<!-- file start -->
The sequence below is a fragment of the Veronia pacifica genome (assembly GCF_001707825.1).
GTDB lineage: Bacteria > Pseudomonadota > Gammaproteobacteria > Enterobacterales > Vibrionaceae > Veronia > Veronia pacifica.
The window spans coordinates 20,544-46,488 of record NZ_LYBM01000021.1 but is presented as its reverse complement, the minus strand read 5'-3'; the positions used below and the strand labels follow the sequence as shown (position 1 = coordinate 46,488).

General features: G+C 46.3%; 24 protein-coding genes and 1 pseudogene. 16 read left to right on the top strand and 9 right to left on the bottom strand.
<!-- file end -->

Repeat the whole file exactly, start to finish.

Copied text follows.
The sequence below is a fragment of the Veronia pacifica genome (assembly GCF_001707825.1).
GTDB lineage: Bacteria > Pseudomonadota > Gammaproteobacteria > Enterobacterales > Vibrionaceae > Veronia > Veronia pacifica.
The window spans coordinates 20,544-46,488 of record NZ_LYBM01000021.1 but is presented as its reverse complement, the minus strand read 5'-3'; the positions used below and the strand labels follow the sequence as shown (position 1 = coordinate 46,488).

General features: G+C 46.3%; 24 protein-coding genes and 1 pseudogene. 16 read left to right on the top strand and 9 right to left on the bottom strand.